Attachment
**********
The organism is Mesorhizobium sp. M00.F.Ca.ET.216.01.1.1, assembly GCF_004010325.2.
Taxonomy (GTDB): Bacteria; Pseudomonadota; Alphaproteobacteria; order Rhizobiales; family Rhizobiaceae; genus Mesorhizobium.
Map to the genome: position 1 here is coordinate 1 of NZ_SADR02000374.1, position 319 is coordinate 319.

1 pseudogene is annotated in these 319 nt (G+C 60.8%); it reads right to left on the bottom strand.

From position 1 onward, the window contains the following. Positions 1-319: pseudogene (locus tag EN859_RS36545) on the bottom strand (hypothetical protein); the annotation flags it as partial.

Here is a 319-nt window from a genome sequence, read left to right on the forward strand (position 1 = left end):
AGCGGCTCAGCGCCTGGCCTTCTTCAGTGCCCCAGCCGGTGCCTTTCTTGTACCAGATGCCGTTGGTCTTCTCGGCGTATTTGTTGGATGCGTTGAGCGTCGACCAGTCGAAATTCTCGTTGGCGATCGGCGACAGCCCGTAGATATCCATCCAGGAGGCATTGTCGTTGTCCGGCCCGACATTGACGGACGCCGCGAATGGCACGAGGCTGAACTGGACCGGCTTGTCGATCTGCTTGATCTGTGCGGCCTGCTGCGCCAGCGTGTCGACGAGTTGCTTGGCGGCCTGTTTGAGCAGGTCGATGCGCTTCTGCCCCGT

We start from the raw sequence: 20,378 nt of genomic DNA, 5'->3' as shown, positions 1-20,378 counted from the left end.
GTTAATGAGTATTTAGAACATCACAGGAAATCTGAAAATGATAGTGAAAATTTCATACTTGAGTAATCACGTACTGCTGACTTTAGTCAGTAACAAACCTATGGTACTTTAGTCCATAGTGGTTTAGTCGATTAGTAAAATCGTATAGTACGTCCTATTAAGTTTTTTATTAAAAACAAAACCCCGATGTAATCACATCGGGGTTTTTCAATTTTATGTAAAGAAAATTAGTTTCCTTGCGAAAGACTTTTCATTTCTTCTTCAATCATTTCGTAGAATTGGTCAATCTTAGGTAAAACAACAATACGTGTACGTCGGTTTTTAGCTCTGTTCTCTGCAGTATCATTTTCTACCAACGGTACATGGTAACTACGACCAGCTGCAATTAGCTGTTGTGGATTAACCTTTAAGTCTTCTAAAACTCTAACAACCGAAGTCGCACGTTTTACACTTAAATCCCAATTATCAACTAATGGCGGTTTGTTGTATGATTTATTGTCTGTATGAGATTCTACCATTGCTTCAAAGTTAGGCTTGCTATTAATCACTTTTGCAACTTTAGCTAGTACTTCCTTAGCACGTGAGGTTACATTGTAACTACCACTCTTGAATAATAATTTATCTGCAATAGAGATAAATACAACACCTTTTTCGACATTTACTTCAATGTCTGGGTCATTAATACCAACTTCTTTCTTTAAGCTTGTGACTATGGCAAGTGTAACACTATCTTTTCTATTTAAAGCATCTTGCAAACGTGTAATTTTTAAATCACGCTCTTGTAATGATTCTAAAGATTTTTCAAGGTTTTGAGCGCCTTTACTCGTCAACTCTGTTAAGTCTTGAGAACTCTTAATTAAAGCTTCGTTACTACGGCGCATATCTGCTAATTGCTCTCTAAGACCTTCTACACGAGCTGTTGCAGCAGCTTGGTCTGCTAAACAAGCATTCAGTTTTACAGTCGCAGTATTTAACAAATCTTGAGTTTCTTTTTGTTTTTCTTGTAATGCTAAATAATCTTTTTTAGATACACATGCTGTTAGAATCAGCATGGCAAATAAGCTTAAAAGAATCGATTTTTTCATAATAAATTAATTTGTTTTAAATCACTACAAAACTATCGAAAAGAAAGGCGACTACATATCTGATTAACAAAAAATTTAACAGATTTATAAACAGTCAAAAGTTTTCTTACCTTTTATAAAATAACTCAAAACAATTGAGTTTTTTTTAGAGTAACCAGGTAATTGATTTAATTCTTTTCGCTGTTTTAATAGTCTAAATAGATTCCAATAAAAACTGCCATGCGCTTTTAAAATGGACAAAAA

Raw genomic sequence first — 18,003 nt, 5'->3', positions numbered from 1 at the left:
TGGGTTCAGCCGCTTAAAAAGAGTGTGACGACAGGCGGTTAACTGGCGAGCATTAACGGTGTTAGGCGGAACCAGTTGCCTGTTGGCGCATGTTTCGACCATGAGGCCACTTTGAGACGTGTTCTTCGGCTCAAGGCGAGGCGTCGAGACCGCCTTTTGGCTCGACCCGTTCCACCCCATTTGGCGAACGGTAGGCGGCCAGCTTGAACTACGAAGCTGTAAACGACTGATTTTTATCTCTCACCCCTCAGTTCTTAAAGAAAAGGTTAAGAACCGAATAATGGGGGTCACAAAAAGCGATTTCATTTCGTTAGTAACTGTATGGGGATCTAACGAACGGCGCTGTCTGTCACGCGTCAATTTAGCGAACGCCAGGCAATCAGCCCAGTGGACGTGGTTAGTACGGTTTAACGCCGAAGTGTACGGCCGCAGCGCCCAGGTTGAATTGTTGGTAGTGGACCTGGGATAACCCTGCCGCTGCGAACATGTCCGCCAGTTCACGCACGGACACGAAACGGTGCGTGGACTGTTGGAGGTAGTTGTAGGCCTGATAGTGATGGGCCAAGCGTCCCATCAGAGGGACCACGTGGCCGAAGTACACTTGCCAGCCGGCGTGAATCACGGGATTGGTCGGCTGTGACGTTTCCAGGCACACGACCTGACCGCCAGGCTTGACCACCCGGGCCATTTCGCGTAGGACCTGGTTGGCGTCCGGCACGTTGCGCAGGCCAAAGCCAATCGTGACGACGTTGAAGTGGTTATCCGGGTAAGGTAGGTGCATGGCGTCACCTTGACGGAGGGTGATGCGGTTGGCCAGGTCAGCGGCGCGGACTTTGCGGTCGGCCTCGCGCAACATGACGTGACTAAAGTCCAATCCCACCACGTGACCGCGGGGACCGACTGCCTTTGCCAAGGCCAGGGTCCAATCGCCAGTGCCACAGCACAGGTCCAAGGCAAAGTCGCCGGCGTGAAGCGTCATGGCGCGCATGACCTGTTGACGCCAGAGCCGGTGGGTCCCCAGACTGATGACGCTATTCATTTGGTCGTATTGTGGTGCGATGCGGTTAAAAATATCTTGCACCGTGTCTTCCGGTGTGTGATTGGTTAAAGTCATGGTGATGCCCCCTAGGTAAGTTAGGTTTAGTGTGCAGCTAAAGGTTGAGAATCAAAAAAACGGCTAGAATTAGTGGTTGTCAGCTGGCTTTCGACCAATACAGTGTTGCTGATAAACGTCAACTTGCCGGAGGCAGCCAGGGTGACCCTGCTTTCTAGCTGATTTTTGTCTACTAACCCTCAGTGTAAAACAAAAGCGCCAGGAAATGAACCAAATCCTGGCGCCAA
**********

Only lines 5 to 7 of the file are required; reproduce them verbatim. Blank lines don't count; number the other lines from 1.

From position 1 onward, the window contains the following. Positions 1-319: pseudogene (locus tag EN859_RS36545) on the bottom strand (hypothetical protein); the annotation flags it as partial.

Here is a 319-nt window from a genome sequence, read left to right on the forward strand (position 1 = left end):
AGCGGCTCAGCGCCTGGCCTTCTTCAGTGCCCCAGCCGGTGCCTTTCTTGTACCAGATGCCGTTGGTCTTCTCGGCGTATTTGTTGGATGCGTTGAGCGTCGACCAGTCGAAATTCTCGTTGGCGATCGGCGACAGCCCGTAGATATCCATCCAGGAGGCATTGTCGTTGTCCGGCCCGACATTGACGGACGCCGCGAATGGCACGAGGCTGAACTGGACCGGCTTGTCGATCTGCTTGATCTGTGCGGCCTGCTGCGCCAGCGTGTCGACGAGTTGCTTGGCGGCCTGTTTGAGCAGGTCGATGCGCTTCTGCCCCGT